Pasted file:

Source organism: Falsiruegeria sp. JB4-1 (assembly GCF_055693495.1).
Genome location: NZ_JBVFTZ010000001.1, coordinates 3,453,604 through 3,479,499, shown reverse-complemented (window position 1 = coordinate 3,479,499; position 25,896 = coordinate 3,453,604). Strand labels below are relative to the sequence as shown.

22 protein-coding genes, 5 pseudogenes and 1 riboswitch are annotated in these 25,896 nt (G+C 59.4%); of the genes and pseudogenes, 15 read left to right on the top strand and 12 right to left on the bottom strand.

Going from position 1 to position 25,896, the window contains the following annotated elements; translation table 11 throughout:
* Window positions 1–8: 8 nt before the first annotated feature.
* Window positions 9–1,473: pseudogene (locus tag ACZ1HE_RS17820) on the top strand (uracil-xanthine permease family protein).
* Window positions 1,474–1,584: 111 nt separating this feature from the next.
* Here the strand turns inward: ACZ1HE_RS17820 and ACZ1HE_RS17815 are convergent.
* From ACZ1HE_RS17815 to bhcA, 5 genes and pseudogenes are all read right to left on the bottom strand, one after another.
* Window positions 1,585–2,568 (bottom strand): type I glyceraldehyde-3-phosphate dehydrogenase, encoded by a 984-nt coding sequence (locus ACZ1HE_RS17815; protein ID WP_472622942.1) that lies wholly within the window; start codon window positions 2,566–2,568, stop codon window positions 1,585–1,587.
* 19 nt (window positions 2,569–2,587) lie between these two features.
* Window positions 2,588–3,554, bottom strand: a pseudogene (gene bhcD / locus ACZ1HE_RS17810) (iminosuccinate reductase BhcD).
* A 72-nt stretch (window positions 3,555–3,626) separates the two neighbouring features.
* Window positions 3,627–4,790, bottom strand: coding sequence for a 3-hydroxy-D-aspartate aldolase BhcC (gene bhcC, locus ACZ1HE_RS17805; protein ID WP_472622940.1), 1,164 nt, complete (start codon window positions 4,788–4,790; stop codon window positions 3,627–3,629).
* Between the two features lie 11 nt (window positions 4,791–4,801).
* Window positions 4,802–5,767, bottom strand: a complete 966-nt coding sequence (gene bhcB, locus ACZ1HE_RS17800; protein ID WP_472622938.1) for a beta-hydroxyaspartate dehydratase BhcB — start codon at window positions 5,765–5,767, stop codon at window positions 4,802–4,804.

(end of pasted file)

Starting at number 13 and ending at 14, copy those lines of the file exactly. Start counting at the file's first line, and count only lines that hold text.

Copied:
* A 72-nt stretch (window positions 3,555–3,626) separates the two neighbouring features.
* Window positions 3,627–4,790, bottom strand: coding sequence for a 3-hydroxy-D-aspartate aldolase BhcC (gene bhcC, locus ACZ1HE_RS17805; protein ID WP_472622940.1), 1,164 nt, complete (start codon window positions 4,788–4,790; stop codon window positions 3,627–3,629).